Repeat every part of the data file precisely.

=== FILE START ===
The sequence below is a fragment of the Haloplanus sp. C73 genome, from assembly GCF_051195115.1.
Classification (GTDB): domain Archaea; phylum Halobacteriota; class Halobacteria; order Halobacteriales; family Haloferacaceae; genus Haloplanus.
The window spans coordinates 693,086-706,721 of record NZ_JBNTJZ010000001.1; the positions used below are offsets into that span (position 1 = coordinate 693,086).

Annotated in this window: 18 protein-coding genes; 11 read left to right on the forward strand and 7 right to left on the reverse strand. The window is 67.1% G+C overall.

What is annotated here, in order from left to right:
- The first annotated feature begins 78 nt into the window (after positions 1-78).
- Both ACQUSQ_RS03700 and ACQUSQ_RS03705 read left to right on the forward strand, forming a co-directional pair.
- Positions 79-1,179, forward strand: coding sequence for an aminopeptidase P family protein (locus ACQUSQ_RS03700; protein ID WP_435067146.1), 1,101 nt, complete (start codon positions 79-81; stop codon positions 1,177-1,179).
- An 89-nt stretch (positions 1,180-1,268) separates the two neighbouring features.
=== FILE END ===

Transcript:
The sequence below is a fragment of the Haloplanus sp. C73 genome, from assembly GCF_051195115.1.
Classification (GTDB): domain Archaea; phylum Halobacteriota; class Halobacteria; order Halobacteriales; family Haloferacaceae; genus Haloplanus.
The window spans coordinates 693,086-706,721 of record NZ_JBNTJZ010000001.1; the positions used below are offsets into that span (position 1 = coordinate 693,086).

Annotated in this window: 18 protein-coding genes; 11 read left to right on the forward strand and 7 right to left on the reverse strand. The window is 67.1% G+C overall.

What is annotated here, in order from left to right:
- The first annotated feature begins 78 nt into the window (after positions 1-78).
- Both ACQUSQ_RS03700 and ACQUSQ_RS03705 read left to right on the forward strand, forming a co-directional pair.
- Positions 79-1,179, forward strand: coding sequence for an aminopeptidase P family protein (locus ACQUSQ_RS03700; protein ID WP_435067146.1), 1,101 nt, complete (start codon positions 79-81; stop codon positions 1,177-1,179).
- An 89-nt stretch (positions 1,180-1,268) separates the two neighbouring features.